Hands-on: Age of Empires III: The Asian Dynasties

To date, Age of Empires III has sold over 2 million copies, therefore Ensemble Studios and Microsoft Game Studios aren’t batting an eye towards the next installment in the RTS series. Enlisting some help from fellow RTS developer Big Huge Games, AoE III: The AsianDynasties will be released for PC on October 23rd. A demo was recently released and a hands-on session ensued.

The gameplay is largely unchanged from the previous AoE III games and this may be a good or bad thing for RTS players. The demo sampled the first level in the game for the new Japanese civilization and your mission was to gather nearby allies to storm a castle. Controlling the up-and-coming general Kichiro, you reign over some soldiers who’re under your command along with some help from ally Daimyo Motoada.

So while the tasks may seem derivitive if you’ve already done them in previous AoE III games, look on the bright side: they still work. You start out with your town center and you begin with your settlers building buildings, training units and amassing your army. For the Japanese civilization, returning buildings include the market, trading posts and barracks; new buildings include shrines, which collect a tiny amount of resources over time (but can be amassed in large numbers) and a consulate, which you use export (a new resource) to trade with other countries for additional army units or resources.

The visuals, much like the gameplay, are largely unchanged but I think in this case, the visuals work well in the game’s setting. The Japanese environment meshes well with the game’s engine and I continue to pitch that the AoE III engine is still one of the most beautiful engines I’ve seen to date. Just look at the game’s opening menu background and you’ll see what I’m taking about. You can see the bloom shining off the water, along with pink leaves swaying off a nearby tree and boats bound at port realistically float in the harbor.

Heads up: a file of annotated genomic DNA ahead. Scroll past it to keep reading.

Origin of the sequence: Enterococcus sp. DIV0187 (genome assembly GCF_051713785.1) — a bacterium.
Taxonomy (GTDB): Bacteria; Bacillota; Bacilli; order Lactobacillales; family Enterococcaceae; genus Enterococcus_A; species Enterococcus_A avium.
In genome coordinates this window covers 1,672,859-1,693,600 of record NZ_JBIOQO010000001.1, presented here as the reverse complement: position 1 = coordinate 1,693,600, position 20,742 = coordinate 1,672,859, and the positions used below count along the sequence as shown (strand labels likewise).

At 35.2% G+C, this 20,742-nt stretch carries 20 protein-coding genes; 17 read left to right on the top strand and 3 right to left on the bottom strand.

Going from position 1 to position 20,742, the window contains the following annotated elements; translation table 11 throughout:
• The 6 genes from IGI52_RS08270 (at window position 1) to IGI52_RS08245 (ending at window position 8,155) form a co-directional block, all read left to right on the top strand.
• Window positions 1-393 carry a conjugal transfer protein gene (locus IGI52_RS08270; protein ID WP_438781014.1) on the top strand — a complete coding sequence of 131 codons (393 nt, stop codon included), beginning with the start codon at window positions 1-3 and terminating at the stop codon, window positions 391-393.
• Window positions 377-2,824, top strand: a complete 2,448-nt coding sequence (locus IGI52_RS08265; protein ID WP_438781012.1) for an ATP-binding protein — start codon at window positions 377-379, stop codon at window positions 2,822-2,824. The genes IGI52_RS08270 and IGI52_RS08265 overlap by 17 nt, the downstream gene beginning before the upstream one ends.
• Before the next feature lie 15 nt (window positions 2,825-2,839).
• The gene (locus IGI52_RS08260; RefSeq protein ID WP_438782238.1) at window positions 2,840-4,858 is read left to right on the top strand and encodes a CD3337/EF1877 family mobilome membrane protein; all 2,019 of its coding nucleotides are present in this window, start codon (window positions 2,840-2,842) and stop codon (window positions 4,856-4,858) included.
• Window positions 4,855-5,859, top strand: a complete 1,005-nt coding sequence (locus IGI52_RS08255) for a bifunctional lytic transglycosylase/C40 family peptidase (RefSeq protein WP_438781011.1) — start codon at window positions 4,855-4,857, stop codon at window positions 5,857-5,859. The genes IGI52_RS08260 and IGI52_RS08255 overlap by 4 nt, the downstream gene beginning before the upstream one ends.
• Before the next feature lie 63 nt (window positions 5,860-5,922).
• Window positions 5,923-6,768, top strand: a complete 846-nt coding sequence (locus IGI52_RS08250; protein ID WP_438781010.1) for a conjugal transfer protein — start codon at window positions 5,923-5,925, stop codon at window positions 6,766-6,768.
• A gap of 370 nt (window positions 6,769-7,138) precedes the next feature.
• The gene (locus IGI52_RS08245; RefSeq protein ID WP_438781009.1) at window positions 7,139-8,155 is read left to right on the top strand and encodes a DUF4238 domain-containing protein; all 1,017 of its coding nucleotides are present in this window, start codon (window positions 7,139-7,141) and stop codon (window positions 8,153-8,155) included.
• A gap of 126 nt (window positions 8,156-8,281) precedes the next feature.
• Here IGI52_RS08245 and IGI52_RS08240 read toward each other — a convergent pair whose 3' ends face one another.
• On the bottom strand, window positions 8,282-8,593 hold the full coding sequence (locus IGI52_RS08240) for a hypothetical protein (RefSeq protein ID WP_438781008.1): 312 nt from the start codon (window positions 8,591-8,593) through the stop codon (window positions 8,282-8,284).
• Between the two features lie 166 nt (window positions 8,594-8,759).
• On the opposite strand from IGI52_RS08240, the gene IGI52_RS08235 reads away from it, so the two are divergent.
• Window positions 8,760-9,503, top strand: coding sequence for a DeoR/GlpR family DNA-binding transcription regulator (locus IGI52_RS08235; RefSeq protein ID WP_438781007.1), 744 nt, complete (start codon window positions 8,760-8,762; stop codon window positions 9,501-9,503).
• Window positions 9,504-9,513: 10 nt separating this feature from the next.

In an example of some minor gameplay changes, there’s a small tweak to advancing your town center through the various ages. This time around, you have to use a settler to advance to the next age, as before, you just advanced through your town center. After advancing, you can build a Wonder.

The Asian Dynasties will introduce 15 new Wonders and each comes with an initial shipment of something (either resources or army units) and a passive power. So the Toshugu Shrine, for example, comes with an initial shipment of 400 export along with an increased shrine income passive ability. Another Wonder is the Golden Pavilion, which comes with an initial shipment of 6 Yumi (archers) and an ability to land military units on a whim. Laying down a Wonder or two in the demo surely made my bustling town look great, but it got awfully cramped.

While the demo only sampled 1 level, there will be a total of 15 playable scenarios across 3 single player campaigns. One thing that I found somewhat awkward is the seemingly increasing emphasis on a personal in-game experience regarding the storyline and characters. I feel that this is a nice twist to the past Aoe III storylines since they tended to emphasize on vast armies waging war, or at least emphasis on more than once character at a time. But in the demo, it’s more focused on just Kichiro, which can work either way. I think the AoE III engine doesn’t really work well when up-close to specific characters (some blotchy textures), but the more personal feel is nice.

If you’ve exhausted your fun with the two previous AoE III games, then The Asian Dynasties may just be something to hold you till the next RTS or something you can enjoy for a few hours of decent gameplay. If you prefer to get some extra hours, the expansion will ship with 11 new randomized maps, which you can quickly set up a skirmish or a multiplayer session.


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Author: GamerNode Staff View all posts by

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